International Journal of Speech Language and the Law, Vol 18, No 1 (2011)

Acoustic Correlates of Speech when Under Stress: Research, Methods and Future Directions

Christin Kirchhübel, David M. Howard, Alex W. Stedmon


The aim of this paper is to summarise the acoustical correlates of stress in speech by reviewing relevant empirical studies. Research into speech under stress faces several challenges including the difficulty in defining the concept of stress, limitations in collecting stressed speech experimentally and the problem of quantifying the type and level of stress induced, resulting in very limited comparability between various studies. In summarizing the previous work and evidence, these conceptual and methodological differences are addressed.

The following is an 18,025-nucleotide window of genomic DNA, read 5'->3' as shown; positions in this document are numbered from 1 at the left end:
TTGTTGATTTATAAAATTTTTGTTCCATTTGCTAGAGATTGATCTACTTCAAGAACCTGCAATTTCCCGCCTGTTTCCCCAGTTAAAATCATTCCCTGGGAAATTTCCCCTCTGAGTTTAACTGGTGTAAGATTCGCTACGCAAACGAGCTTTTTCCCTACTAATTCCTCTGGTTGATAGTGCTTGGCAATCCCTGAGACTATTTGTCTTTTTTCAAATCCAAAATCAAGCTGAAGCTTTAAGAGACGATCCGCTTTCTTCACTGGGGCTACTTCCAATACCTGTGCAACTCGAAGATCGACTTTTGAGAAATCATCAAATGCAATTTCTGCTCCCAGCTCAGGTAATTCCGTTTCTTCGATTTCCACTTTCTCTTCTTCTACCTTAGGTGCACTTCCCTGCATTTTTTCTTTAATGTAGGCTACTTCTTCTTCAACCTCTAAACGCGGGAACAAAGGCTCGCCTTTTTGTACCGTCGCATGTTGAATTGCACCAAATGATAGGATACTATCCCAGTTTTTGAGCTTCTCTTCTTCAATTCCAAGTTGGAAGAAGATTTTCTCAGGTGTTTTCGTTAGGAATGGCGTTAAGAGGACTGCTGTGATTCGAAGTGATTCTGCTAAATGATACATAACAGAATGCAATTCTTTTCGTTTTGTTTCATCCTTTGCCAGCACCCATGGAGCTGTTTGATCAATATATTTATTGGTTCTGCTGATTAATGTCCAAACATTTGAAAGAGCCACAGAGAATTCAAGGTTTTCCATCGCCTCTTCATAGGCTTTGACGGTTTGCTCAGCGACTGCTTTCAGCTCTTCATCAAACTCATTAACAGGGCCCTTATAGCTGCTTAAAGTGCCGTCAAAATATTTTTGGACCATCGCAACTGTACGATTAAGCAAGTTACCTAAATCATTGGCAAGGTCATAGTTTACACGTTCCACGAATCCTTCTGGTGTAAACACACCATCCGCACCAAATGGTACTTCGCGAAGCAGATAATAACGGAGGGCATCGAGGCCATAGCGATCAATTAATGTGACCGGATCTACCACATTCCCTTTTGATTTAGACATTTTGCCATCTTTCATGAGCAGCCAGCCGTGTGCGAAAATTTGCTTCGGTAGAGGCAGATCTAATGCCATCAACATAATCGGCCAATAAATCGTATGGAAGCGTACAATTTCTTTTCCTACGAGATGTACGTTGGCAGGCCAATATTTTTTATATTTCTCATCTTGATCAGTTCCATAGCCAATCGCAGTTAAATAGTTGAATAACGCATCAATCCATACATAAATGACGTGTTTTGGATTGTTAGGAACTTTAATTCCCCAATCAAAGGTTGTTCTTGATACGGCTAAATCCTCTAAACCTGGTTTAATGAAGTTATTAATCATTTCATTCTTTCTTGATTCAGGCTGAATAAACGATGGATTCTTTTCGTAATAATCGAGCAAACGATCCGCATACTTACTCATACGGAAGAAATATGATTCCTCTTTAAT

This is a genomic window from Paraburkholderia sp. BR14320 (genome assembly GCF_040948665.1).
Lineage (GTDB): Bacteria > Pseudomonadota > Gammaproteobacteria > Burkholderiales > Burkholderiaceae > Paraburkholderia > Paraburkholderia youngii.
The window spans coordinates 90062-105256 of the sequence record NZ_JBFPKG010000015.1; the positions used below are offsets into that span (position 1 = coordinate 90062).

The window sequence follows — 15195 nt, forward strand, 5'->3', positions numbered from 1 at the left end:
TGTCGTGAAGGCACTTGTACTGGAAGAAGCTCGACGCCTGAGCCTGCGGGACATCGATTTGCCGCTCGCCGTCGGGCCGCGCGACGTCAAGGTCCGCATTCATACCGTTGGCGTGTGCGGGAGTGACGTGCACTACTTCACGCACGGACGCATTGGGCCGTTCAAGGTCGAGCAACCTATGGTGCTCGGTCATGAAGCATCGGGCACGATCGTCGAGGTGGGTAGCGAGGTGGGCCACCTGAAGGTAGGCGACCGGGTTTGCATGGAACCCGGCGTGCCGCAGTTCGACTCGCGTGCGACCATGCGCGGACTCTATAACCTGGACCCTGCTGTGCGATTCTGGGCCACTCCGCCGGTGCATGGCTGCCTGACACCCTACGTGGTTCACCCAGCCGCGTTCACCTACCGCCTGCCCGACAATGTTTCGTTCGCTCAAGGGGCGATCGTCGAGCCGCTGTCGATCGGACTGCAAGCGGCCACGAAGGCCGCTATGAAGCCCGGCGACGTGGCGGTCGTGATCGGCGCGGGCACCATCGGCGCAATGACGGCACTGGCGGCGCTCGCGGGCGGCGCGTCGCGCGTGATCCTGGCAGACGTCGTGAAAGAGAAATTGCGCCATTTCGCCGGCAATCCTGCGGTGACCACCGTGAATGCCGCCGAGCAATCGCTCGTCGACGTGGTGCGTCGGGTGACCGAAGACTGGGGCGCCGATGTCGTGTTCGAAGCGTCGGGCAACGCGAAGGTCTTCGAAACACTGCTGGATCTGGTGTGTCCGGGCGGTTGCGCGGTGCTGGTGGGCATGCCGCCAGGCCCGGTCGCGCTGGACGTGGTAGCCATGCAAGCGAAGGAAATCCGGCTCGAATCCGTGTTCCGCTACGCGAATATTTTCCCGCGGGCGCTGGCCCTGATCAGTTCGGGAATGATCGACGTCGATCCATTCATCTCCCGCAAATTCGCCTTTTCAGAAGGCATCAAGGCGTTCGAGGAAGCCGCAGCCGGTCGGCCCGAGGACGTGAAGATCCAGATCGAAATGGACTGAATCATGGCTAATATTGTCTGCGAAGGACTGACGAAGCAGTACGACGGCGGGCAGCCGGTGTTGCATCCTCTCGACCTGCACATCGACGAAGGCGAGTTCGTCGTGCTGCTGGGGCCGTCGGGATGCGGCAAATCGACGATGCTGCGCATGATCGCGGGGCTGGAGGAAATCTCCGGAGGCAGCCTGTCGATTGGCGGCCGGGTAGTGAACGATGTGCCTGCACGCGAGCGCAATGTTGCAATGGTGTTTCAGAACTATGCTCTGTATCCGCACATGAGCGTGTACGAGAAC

Changes in respiration and muscle tension have repeatedly been evidenced to be physiological correlates of stress. Based on this, it may be expected that acoustic parameters such as fundamental frequency, intensity and speaking/articulation rate are affected by stress. In general, empirical findings support these predictions but inter-speaker variability must not be overlooked. It is argued that there is a need to move beyond these three parameters, taking into account for example, vowel formants and aspects of voice quality. It is also suggested that future research should aim to control the data gathering process in ways that are appropriate to allow for comparability of results between studies.

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